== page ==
Thursday, December 22, 2011

Bah Humbug to you too

Okay, seriously upper-management?  Sending out the THIRD email to remind rub it in advise us that we will NOT be let go early this Friday since it's not acutally Christmas Eve is a bummer.  Following this message up with an animated, red and green HAPPY HOLIDAYS message does not make it better.

Sincerely, Nectarine.

Update: Big Christmas-spirit points to my direct manager however who kindly reminds us that many of us have lieu time we can use, or if we just happen to have last minute appointments booked outside the office on Friday afternoon...    ;)

Wednesday, December 21, 2011


Happy winter Solstice everyone.  May your life be filled with warmth and light!

It's raining and dark in my part of the world so I can't wait to get home, snuggle up on the couch and plug in the Christmas tree lights while dreaming about my holiday time...only 2 more days of work until I'm off for 2 weeks!

Monday, December 19, 2011

Language Matters: Non-compliant

This post is a part of the Recovery 101 blog series. The series will explore ideas, philosophies, language, tools, and questions about mental health recovery. Submit any ideas for topics in the comments section of any tagged post.

We in social services know the importance of language. We know that words can hurt or empower. We know that labels may stigmatize. And yet so often our work comes from a place, system or history that promotes these very problems. As one part of the Recovery 101 series I want to explore the language and word that hurt the work we do, as well as the people we work with.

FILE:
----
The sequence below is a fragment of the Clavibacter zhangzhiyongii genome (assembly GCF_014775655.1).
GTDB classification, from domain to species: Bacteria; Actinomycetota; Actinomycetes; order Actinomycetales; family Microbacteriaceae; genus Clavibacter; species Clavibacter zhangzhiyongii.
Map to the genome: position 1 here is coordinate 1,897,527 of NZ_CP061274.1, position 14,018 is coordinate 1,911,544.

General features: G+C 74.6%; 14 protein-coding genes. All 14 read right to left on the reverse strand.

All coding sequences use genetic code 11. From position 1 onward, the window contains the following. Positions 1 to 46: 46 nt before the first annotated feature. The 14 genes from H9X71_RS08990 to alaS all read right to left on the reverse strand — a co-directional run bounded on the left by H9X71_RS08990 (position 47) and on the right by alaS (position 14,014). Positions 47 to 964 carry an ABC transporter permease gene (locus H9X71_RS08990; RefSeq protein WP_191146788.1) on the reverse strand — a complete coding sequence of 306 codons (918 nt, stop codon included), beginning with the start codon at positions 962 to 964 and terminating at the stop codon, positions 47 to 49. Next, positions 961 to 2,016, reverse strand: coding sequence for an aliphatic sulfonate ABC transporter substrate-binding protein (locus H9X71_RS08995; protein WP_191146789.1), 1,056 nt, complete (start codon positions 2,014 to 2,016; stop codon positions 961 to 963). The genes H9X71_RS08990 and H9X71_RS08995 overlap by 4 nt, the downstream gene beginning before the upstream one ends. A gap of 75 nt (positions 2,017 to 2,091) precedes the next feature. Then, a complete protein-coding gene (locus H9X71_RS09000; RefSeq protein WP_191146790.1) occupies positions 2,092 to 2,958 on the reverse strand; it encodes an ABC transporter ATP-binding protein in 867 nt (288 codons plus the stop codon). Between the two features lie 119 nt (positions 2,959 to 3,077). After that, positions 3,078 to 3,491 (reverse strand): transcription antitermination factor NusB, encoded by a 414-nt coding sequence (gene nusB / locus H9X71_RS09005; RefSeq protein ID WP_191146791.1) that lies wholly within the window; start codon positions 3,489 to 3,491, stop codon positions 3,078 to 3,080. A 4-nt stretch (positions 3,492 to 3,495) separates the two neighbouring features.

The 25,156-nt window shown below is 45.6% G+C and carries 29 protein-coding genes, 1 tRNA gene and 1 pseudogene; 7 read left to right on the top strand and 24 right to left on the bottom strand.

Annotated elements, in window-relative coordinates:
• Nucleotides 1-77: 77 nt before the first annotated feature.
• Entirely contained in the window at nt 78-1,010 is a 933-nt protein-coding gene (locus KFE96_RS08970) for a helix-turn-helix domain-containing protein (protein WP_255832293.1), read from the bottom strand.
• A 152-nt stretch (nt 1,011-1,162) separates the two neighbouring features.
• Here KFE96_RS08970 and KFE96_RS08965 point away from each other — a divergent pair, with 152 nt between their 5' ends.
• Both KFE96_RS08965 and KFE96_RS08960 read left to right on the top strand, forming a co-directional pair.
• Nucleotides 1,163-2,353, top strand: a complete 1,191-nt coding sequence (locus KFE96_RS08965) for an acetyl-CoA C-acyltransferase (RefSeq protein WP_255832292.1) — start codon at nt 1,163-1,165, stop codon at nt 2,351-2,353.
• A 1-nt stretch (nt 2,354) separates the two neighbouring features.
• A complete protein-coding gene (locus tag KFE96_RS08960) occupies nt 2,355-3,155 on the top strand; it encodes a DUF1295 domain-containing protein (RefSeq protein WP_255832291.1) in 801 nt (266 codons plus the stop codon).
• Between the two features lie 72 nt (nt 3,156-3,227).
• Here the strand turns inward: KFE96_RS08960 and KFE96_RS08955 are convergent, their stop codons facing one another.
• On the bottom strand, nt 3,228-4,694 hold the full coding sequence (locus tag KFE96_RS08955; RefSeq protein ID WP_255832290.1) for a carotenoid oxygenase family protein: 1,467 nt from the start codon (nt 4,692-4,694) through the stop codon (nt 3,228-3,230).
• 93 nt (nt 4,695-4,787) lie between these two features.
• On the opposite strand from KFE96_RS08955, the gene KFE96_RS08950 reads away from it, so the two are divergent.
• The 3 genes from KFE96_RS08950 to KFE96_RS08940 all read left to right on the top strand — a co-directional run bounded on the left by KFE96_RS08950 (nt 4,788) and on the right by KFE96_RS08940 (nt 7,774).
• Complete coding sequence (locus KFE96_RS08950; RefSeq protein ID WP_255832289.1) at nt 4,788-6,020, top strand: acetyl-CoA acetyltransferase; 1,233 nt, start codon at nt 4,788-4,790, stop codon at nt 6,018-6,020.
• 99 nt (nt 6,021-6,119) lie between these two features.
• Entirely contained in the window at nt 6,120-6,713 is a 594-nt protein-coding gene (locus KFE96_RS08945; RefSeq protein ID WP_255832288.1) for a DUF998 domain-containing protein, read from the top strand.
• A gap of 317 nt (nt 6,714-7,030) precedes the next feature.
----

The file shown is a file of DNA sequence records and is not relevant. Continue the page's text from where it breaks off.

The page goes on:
One of my greatest pet peeves is the term “non-compliant”. Direct from the medical and clinic model of treatment, it is usually used to refer to someone who stops taking their medication against medical advice. It may also refer to refusal to participate in other forms of treatment.

When I hear non-compliant I hear:
1) that medication is the sole or primary method of improvement
2) that the treating physician knows what is best
3) that the patient or person is doing something WRONG or even deviant
4) that the patient or person does not have the right to determine how they want to recover
5) the reasons the person has for not taking medications are insignificant compared to what professionals or others perceive as the benefits of the medication
6) the patient or person is sick and must be made better

What alternatives exist to these words:
1) person has decided not to take the prescribed medication
2) person does not find the medication effective, or finds the side-effects unpleasant and is seeking alternative methods
3) the person is comfortable/prefers not taking medications at this time
4) the person has difficulty taking their medications consistently and may need help in this area

How do you view or support clients or others in their decisions around taking medications? Do you use the term non-compliant or have an alternative to suggest? Have you as a patient or person dealing with mental illness felt you have agency or decision making power with regards to medical treatment?

Friday, December 16, 2011

Cleaning Out and Cleaning UP

A client of mine who has some, ah, let's call it "moderate" hoarding issues recently made it a goal of hers to clear out her kitchen enough that she could set up the table and chairs that she has.  I am helping her with this, and we began by tackling a corner where she had numerous plastic and paper shopping bags stacked about knee high.  In many of these bags were old empty prescription bottles she hadn't wanted to throw out due to her name and address being on the labels.  In all of the other bags were FULL prescription bottles of medication she hadn't taken, including some serious pain killers.  Apparently her doc has continued prescribing her 3xday when she only takes them as needed (maybe one a day a few days a week).  She had these from the past 4-5 years.  The mind boggles to think of what the street value of these things would be.

We just returned them to the pharmacy for proper disposal.

Thursday, December 8, 2011

Recovery 101 - Series Kick Off

This post is a part of the Recovery 101 blog series. The series will explore ideas, philosophies, language, tools, and questions about mental health recovery.  Submit any ideas for topics in the comments section of any tagged post.